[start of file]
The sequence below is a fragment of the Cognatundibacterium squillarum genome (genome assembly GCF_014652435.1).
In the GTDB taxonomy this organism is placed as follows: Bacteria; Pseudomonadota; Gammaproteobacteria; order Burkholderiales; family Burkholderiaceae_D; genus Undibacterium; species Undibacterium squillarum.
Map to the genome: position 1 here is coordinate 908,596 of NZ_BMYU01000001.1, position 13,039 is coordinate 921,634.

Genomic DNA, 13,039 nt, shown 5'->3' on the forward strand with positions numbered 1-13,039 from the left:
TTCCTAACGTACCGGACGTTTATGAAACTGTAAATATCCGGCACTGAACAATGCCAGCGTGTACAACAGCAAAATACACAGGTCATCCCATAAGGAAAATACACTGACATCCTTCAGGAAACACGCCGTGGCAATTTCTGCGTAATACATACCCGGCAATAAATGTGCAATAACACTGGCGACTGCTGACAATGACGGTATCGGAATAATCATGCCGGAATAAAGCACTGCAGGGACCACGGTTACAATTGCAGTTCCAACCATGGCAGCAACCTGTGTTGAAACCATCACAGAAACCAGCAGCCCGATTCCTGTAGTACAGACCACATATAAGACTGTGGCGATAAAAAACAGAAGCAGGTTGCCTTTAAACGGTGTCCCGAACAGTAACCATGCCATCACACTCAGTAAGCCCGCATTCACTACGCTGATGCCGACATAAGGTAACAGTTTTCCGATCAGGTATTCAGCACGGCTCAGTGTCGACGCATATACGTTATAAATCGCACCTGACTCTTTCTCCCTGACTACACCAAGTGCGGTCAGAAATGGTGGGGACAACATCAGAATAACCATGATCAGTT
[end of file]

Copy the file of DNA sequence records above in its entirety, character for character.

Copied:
The sequence below is a fragment of the Cognatundibacterium squillarum genome (genome assembly GCF_014652435.1).
In the GTDB taxonomy this organism is placed as follows: Bacteria; Pseudomonadota; Gammaproteobacteria; order Burkholderiales; family Burkholderiaceae_D; genus Undibacterium; species Undibacterium squillarum.
Map to the genome: position 1 here is coordinate 908,596 of NZ_BMYU01000001.1, position 13,039 is coordinate 921,634.

Genomic DNA, 13,039 nt, shown 5'->3' on the forward strand with positions numbered 1-13,039 from the left:
TTCCTAACGTACCGGACGTTTATGAAACTGTAAATATCCGGCACTGAACAATGCCAGCGTGTACAACAGCAAAATACACAGGTCATCCCATAAGGAAAATACACTGACATCCTTCAGGAAACACGCCGTGGCAATTTCTGCGTAATACATACCCGGCAATAAATGTGCAATAACACTGGCGACTGCTGACAATGACGGTATCGGAATAATCATGCCGGAATAAAGCACTGCAGGGACCACGGTTACAATTGCAGTTCCAACCATGGCAGCAACCTGTGTTGAAACCATCACAGAAACCAGCAGCCCGATTCCTGTAGTACAGACCACATATAAGACTGTGGCGATAAAAAACAGAAGCAGGTTGCCTTTAAACGGTGTCCCGAACAGTAACCATGCCATCACACTCAGTAAGCCCGCATTCACTACGCTGATGCCGACATAAGGTAACAGTTTTCCGATCAGGTATTCAGCACGGCTCAGTGTCGACGCATATACGTTATAAATCGCACCTGACTCTTTCTCCCTGACTACACCAAGTGCGGTCAGAAATGGTGGGGACAACATCAGAATAACCATGATCAGTT